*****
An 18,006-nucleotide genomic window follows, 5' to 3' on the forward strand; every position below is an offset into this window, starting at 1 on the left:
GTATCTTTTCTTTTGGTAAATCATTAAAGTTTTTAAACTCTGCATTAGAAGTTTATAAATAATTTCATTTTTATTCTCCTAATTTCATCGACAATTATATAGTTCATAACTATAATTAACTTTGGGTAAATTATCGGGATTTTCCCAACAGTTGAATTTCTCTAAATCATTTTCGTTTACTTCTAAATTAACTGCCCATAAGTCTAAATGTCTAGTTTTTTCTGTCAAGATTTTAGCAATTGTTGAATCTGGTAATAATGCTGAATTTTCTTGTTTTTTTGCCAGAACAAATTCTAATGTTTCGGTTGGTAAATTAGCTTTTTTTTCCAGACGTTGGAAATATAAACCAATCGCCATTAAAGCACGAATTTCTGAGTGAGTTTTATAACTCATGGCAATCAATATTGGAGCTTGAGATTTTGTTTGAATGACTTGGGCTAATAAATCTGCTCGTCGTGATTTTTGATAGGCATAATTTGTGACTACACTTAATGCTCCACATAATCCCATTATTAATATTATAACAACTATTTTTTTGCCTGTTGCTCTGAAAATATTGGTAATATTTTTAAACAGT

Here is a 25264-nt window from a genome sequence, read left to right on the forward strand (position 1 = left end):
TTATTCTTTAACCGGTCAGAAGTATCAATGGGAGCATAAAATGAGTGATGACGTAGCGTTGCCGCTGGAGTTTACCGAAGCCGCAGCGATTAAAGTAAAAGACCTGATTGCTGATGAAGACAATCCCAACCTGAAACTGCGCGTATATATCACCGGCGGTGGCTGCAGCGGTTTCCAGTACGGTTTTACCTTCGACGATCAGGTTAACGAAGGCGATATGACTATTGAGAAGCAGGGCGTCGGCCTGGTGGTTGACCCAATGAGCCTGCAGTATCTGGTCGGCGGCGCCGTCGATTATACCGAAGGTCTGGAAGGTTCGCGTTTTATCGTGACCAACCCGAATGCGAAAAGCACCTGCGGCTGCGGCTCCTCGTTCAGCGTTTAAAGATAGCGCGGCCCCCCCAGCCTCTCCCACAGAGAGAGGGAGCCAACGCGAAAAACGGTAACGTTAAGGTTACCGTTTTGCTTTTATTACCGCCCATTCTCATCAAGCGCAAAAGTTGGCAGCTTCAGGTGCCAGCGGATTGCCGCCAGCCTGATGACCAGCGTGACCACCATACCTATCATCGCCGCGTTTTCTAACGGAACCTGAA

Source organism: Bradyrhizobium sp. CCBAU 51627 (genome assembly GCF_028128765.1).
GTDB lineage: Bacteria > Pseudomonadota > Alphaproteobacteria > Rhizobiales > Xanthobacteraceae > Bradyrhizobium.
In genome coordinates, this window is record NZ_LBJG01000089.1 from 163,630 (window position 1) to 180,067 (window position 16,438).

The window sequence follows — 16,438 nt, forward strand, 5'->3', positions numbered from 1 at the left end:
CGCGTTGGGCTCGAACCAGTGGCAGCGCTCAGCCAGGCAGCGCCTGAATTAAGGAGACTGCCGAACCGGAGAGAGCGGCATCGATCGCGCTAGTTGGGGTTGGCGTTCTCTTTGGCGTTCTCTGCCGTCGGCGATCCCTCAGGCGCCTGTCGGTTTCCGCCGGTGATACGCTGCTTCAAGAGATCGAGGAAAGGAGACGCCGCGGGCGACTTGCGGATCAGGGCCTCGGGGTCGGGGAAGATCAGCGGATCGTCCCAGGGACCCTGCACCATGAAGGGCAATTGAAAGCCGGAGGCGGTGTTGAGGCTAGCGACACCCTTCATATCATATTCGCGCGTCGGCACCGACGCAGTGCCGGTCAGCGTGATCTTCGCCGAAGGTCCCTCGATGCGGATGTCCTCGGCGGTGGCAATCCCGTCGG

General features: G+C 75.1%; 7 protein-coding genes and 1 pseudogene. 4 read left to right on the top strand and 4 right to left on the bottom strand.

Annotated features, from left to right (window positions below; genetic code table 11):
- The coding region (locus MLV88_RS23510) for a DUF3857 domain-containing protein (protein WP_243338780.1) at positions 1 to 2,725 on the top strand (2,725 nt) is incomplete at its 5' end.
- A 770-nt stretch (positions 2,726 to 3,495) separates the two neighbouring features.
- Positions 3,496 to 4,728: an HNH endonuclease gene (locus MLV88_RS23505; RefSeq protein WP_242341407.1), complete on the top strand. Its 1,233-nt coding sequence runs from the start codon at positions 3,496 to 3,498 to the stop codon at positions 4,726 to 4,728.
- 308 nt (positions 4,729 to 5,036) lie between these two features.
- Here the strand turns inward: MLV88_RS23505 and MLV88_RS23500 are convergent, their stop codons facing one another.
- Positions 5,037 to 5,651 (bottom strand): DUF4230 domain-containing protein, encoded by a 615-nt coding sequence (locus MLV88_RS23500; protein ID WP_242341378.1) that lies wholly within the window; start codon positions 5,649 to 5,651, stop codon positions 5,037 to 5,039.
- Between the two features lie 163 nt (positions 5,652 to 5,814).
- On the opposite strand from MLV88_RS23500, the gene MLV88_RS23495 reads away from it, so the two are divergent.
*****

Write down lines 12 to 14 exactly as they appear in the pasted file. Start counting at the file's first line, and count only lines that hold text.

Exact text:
- The coding region (locus MLV88_RS23510) for a DUF3857 domain-containing protein (protein WP_243338780.1) at positions 1 to 2,725 on the top strand (2,725 nt) is incomplete at its 5' end.
- A 770-nt stretch (positions 2,726 to 3,495) separates the two neighbouring features.
- Positions 3,496 to 4,728: an HNH endonuclease gene (locus MLV88_RS23505; RefSeq protein WP_242341407.1), complete on the top strand. Its 1,233-nt coding sequence runs from the start codon at positions 3,496 to 3,498 to the stop codon at positions 4,726 to 4,728.